Insiders say Gilliam’s resignation will have no impact on economic development in Atlantic City

Atlantic City Mayor Frank Gilliam.

Atlantic City Mayor Frank Gilliam resigned Thursday, hours after he pleaded guilty in federal court to defrauding a local youth basketball program.

City Council President Marty Small will be sworn in as the new mayor at noon Friday.

And those doing business in the city said neither action will have much impact on them.

“Doesn’t matter,” said one person.

“Are you surprised?” asked a second.

Both people spoke on condition of anonymity because they have to continue to do business in the city. But no one said they were saying anything that everybody doesn’t already know.

“This doesn’t impact anything,” one person said. “This is almost standard operating procedure. Local government is something people in Atlantic City have always worked around.”

The resignation comes at a time when Atlantic City was believed to making a comeback.

The casino industry appears to have right-sized — and then got a huge boost with the allowance of sports betting.

New hotels and market-rate housing complexes opened — along with a public-private project that helped South Jersey Industries move its headquarters to the city and led Stockton University to open a satellite campus.

“All of that is still going on,” one person said. “And the cost structure is in place that you’ll see more investment. But, don’t be confused, most of the investment in the city is done through the state, not the municipality.

“Having a new mayor is not going to impact doing business. And I don’t think it will impact whether people want to go there.”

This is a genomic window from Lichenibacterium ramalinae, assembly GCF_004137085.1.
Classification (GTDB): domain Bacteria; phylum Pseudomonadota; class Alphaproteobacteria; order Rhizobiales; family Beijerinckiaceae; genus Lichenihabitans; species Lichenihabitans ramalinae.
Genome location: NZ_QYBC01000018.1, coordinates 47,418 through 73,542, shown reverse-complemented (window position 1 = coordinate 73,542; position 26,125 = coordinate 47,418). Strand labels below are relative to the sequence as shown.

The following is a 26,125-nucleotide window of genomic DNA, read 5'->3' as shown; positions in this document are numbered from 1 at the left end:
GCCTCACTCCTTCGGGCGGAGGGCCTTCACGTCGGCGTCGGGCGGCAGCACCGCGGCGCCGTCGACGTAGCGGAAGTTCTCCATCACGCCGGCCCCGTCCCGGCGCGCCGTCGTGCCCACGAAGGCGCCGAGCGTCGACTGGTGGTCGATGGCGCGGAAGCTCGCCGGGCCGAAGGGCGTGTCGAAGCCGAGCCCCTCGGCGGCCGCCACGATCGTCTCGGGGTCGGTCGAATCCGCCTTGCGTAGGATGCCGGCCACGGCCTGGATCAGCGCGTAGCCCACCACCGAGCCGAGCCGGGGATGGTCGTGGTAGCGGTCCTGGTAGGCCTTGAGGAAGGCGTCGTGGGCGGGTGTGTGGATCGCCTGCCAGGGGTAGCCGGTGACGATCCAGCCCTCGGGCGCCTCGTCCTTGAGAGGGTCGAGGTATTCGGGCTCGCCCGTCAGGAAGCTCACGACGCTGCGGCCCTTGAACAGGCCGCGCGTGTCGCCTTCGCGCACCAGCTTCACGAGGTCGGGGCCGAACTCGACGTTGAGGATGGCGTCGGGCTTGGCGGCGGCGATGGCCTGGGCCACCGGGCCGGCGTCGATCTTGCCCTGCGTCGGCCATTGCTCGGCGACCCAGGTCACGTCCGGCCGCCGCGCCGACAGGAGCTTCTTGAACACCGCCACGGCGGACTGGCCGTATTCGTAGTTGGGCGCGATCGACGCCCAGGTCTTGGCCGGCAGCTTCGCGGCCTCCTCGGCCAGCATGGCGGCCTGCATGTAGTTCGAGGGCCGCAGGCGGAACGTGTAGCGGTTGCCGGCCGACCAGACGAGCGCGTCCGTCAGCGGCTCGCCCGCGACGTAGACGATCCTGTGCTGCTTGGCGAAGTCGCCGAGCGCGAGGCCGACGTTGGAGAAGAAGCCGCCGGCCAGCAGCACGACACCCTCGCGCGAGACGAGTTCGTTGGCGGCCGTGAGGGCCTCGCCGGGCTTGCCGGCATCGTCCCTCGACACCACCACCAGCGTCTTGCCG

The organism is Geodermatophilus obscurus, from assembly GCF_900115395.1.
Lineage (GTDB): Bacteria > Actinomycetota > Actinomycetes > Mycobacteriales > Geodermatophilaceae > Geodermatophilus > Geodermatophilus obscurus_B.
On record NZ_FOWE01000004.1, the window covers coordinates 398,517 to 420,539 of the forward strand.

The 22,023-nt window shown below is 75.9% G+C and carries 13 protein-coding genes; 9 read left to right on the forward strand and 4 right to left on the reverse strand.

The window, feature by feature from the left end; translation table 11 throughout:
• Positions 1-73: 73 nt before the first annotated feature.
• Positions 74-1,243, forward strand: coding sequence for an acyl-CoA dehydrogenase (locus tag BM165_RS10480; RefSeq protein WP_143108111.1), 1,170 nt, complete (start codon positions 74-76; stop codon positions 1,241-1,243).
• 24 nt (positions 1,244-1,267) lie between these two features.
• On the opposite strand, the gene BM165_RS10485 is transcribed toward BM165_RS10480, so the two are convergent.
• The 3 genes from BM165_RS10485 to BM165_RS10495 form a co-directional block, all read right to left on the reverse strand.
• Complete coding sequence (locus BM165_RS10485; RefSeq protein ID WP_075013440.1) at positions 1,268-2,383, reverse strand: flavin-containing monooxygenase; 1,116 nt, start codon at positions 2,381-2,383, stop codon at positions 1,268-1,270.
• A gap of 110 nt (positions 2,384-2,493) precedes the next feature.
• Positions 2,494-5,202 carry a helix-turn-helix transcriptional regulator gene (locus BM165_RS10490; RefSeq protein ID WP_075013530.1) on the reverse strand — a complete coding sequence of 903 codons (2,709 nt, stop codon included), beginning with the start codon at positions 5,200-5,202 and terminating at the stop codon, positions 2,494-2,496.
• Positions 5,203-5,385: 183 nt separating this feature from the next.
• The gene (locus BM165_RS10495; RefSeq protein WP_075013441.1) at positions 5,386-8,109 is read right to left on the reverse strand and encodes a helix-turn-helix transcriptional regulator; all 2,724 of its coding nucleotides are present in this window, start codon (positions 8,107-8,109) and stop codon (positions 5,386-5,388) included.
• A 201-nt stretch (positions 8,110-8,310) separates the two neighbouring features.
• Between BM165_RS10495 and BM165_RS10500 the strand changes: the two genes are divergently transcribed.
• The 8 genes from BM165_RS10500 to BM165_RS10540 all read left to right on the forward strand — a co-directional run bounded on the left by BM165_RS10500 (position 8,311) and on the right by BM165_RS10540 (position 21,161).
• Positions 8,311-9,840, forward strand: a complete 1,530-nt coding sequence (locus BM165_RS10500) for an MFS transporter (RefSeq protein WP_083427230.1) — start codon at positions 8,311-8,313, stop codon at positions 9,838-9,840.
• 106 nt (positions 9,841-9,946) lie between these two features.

Gilliam, 49, was born and raised in Atlantic City. The Democrat was elected councilman-at-large in 2008. In 2017, he defeated Republican incumbent Don Guardian to become mayor.

He first ran into legal trouble as mayor in November 2018, when he and Councilman Jeffree Fauntleroy were involved in a parking lot scuffle outside the Golden Nugget. All charges in the incident were eventually dropped.

In December 2018, the FBI raided his home, removing computer equipment and boxes.

This raid presumably led to Gilliam being charged with stealing $87,215 from a youth basketball program and using the money to fund a luxurious lifestyle.

Gilliam pleaded guilty to one count of wire fraud in U.S. District Court on Thursday, a charge that carries a maximum sentence of 20 years in prison. He will be sentenced Jan. 7.

He apologized to the residents of the city in his resignation.

“It is with a heavy heart that I tender my resignation as mayor of the city of Atlantic City, effective immediately. I would like to apologize to the residents of the great city of Atlantic City who deserve stability and respect. My sincere apologies to each constituent that voted for me and had high hopes in my tenure.”